To control for potential off-target genomic editing, three individual MAFB+/− and −/− cell lines were differentiated in parallel to an isogenic MAFB+/+ subline as well as the parental INS-GFP line. Results are pooled by genotype in main figures and throughout the text unless otherwise stated and results of individual clones are presented in Supplementary Fig. 2a–d. All cell lines differentiated into DE cells co-expressing SOX17 and FOXA2, as well as PP cells co-expressing PDX1 and NKX6.1 with equal efficiencies as assessed by FC and IF analysis (Fig. 2a, b). However, further differentiation to the β-like stage revealed significant deficiencies of both MAFB+/− and −/− cell lines to generate INS-GFP+ cells compared with WT controls (35 ± 3.3% vs. 23 ± 5.6% vs. 4.4 ± 4.2%) (Fig. 2c). Moreover, loss of either one or both alleles of MAFB led to a significant decrease of C-PEP + NKX6.1+ double-positive cells (24 ± 2.8% vs. 15 ± 5.7% vs. 3.7 ± 4.2%) (Fig. 2d).

Fig. 2: Loss of MAFB limits β-cell derivation.
figure2

a Representative FC plots depicting the percentages of SOX17 + FOXA2+ cells and quantification at the DE stage (n = 6, biologically independent samples). b Representative FC plots depicting the percentages of PDX1 + NKX6.1+ cells and quantification at the PP stage (n = 6, biologically independent samples). c Representative FC plots depicting the percentages of GFP+ cells and quantification at the β-cell stage (n = 6, biologically independent samples). d Representative FC plots depicting the percentages of C-PEP + NKX6.1+ cells and quantification at the β-cell stage (n = 6, biologically independent samples). e Representative IF images from six independent experiments at the indicated stages of differentiation depicting SOX17 and FOXA2, PDX1 and NKX6.1, and C-PEP co-staining with PDX1 and NKX6.1. Scale bars, 50 μm. GFP and Brightfield images from live in vitro cell cultures. Scale bars, 100 μm. P values by one-way ANOVA followed by Dunnett’s multiple comparisons test were *P < 0.05, **P < 0.01, ***P < 0.001, ****P < 0.0001. Data are presented as individual biological replicates and represent the mean ± SD.

We also observed an overall decrease in the levels of NKX6.1 in the MAFB−/− cells when compared to controls (62 ± 6.2% vs. 58 ± 11% vs. 42 ± 13%); a transcription factor critical for β-cell identity27. A similar pattern was also observed via IF analysis of the respective stages and live imaging of GFP+ cells (Fig. 2e, Supplementary Fig. 2e, 3a–c). In addition, we found that the mean fluorescence intensity (MFI) of GFP was significantly lower in MAFB+/− and −/− cells compared to controls, indicating a lower amount of INS on a per cell basis (Supplementary Fig. 2f, g). Taken together, these results establish a key role of MAFB in promoting β-cell formation.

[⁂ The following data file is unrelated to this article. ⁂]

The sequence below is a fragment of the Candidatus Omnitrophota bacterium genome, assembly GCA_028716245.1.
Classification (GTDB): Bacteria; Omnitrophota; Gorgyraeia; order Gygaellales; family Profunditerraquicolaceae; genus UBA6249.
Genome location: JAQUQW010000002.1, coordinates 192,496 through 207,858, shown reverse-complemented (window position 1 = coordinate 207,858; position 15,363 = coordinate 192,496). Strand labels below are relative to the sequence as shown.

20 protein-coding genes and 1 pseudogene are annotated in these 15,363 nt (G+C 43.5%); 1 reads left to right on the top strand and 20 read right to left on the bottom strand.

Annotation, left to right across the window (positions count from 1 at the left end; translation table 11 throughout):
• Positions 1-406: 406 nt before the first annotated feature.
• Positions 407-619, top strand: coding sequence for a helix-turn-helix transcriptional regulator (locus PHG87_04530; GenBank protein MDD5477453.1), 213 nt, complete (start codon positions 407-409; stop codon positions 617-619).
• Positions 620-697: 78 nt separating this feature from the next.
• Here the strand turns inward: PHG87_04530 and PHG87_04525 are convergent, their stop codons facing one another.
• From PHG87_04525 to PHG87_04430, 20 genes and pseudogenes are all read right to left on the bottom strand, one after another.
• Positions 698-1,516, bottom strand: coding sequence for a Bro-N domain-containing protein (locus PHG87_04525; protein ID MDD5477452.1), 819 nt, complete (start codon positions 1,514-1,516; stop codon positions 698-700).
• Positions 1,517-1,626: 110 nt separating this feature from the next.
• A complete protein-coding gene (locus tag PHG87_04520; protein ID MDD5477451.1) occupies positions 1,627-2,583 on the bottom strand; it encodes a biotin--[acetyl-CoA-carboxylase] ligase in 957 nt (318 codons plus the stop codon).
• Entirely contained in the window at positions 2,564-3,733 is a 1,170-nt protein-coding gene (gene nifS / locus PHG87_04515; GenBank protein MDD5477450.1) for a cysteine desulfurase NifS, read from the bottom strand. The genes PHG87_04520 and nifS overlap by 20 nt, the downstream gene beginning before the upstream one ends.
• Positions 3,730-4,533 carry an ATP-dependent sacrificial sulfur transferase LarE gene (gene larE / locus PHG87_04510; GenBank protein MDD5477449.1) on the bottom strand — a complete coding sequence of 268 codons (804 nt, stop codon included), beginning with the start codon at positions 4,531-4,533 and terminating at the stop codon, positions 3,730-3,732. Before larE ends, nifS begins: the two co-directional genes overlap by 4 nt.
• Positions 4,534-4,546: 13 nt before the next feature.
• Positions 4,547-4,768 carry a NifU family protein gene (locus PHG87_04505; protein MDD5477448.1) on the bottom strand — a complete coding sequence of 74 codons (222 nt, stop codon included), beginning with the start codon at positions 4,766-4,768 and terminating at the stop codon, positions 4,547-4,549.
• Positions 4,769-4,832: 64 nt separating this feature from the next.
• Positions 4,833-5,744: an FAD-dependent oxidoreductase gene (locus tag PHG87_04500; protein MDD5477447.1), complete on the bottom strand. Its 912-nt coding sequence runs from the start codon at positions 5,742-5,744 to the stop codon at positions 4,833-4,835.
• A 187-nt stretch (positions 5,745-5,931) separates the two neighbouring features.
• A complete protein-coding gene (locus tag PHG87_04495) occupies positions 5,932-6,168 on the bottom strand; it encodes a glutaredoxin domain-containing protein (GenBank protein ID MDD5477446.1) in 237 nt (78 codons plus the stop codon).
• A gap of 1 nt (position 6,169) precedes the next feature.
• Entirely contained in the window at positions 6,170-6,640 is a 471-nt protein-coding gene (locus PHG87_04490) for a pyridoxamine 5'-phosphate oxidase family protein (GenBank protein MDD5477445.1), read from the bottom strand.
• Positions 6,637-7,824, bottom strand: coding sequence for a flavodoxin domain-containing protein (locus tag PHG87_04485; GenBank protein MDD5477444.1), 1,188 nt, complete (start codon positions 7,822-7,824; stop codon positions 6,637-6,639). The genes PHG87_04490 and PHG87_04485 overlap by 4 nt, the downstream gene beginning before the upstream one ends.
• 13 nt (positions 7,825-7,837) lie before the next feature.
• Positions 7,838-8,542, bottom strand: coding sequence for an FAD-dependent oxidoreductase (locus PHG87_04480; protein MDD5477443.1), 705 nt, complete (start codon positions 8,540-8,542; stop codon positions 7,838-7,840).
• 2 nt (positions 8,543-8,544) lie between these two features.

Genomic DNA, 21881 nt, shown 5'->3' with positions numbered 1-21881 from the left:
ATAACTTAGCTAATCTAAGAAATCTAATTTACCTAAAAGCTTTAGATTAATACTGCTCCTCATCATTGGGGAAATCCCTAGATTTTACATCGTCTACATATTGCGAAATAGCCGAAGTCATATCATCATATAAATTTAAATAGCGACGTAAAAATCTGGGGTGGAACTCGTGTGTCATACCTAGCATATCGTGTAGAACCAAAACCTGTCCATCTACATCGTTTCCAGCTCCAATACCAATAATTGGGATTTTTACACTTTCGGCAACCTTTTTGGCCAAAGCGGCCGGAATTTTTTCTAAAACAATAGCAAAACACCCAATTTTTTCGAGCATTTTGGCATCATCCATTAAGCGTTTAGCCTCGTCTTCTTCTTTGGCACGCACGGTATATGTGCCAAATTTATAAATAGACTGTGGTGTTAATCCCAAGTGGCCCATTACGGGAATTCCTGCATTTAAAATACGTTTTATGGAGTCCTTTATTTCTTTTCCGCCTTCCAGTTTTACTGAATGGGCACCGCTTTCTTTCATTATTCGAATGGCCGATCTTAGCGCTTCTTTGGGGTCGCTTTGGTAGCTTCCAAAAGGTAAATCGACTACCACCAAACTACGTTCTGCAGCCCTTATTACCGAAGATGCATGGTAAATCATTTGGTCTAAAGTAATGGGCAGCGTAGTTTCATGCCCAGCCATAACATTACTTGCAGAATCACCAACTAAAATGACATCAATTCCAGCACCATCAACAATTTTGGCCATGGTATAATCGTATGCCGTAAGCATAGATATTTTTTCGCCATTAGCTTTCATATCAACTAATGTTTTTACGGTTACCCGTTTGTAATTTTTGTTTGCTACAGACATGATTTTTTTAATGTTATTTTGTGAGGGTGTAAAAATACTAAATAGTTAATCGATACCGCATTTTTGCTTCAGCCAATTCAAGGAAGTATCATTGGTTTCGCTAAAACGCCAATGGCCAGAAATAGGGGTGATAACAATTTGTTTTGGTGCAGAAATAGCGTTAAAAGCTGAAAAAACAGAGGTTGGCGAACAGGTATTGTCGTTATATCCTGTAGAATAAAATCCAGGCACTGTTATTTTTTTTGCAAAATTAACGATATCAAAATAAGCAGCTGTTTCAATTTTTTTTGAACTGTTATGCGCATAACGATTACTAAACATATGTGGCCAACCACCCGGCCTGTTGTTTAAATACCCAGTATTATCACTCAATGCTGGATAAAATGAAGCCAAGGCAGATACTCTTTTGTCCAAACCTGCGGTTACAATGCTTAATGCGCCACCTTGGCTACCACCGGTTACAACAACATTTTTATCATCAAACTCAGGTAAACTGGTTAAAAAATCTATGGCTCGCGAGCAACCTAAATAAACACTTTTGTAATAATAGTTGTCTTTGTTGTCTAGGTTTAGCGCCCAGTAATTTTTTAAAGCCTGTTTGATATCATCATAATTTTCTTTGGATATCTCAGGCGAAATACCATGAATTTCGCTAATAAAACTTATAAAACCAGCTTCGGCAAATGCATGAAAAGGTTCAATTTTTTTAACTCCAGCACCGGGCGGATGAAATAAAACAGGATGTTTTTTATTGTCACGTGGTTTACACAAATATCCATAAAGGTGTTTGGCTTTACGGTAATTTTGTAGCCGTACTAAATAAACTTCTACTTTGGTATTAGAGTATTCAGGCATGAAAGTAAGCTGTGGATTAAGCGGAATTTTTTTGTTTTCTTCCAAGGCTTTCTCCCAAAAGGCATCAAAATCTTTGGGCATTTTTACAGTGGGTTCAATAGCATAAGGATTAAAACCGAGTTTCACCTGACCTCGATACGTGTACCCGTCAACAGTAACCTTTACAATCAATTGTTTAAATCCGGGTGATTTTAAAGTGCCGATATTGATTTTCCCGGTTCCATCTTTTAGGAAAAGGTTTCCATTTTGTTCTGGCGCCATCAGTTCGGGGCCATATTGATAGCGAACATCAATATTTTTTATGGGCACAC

MAFB is required for formation of glucose-responsive β-cells

To further investigate the functional consequences of MAFB loss, we transplanted MAFB+/+ and −/− PP and β-like cell stages under the kidney capsules of immunocompromised NOD SCID (severe combined immunodeficiency) beige mice (Jackson Laboratories) (Fig. 3a). In vivo engraftment of β-like cells coupled with glucose-stimulated insulin secretion (GSIS) assays is an established test of their competence28. As the phenotype of each individual genotype-matched clone was the same during in vitro differentiations, a single clone of MAFB+/+ and −/− was tested in vivo.

Fig. 3: MAFB is required to generate functional β-cells.
figure3

a Schematic created with Biorender.com outlining the transplantation strategy to test the functionality of MAFB+/+ and −/− β-like cells under the kidney capsule of NSG mice. b Serum glucose measurements from glucose-stimulated insulin secretion (GSIS) experiments at 5 weeks post-transplantation (n = 3 independent mice). c GSIS experiment at 5 weeks post-transplantation. Experiments were performed one time with three independent NSG mice (n = 3) per group. P values by paired two-tailed t-test. d Representative IF images from six independent animals (3 MAFB+/+ and 3 MAFB−/−) for C-PEP co-staining with PDX1 and NKX6.1 of grafts removed from kidney capsules 8 weeks post-transplantation. Scale bars, 50 μm. Data are presented as individual biological replicates and represent the mean ± SEM.

Due to pronounced growth of the graft, the mice which received PP cells had to be sacrificed by 8 weeks post-transplantation. Removal of the graft and subsequent IF analysis revealed no C-PEP positive cells within the graft of either MAFB+/+ or −/− cells, indicating that PP stage cells are not yet sufficiently specified toward the endocrine cell lineage.

In the mice which received the more differentiated β-like cells, circulating human C-peptide was readily detectable in the serum of MAFB+/+ recipient mice at 5 weeks post-transplantation. Upon glucose challenge, MAFB+/+ cells demonstrated a robust and significant increase in human C-peptide levels (29 ± 5.2 pg/ml vs. 157 ± 37 pg/ml) (Fig. 3b, S2H). In contrast, MAFB−/− transplanted cells gave no response to glucose challenge, and circulating human C-peptide could not be detected in the serum before glucose challenge (Fig. 3b). This is in line with in vitro assessments whereby MAFB+/− and −/− cells had significantly less C-peptide content than MAFB+/+ counterparts at the β-like cell stage (Supplementary Fig. 1i). We next sought to look at the morphology of the grafts to determine if there were small clusters of insulin producing cells that may evade the limit of detection through secretion assays. IF analysis of the grafts complemented these findings whereby the frequency of C-PEP + NKX6.1 + PDX1+ cells identified was much higher in grafts derived from MAFB+/+ transplanted cells than in the MAFB−/− grafts, which had high levels of PDX1+ cells, low numbers of NKX6.1+ cells, and no detectable C-PEP positive cells (Fig. 3c, Supplementary Fig. 4a). These data suggest that the residual MAFB−/− β-like cell in vitro are non-functional even after in vivo maturation promoting conditions. These findings contrast with results derived from mouse studies in which β-cell maturation was merely slightly delayed due to MAFB loss and where β-cell numbers recovered to normal postnatally9.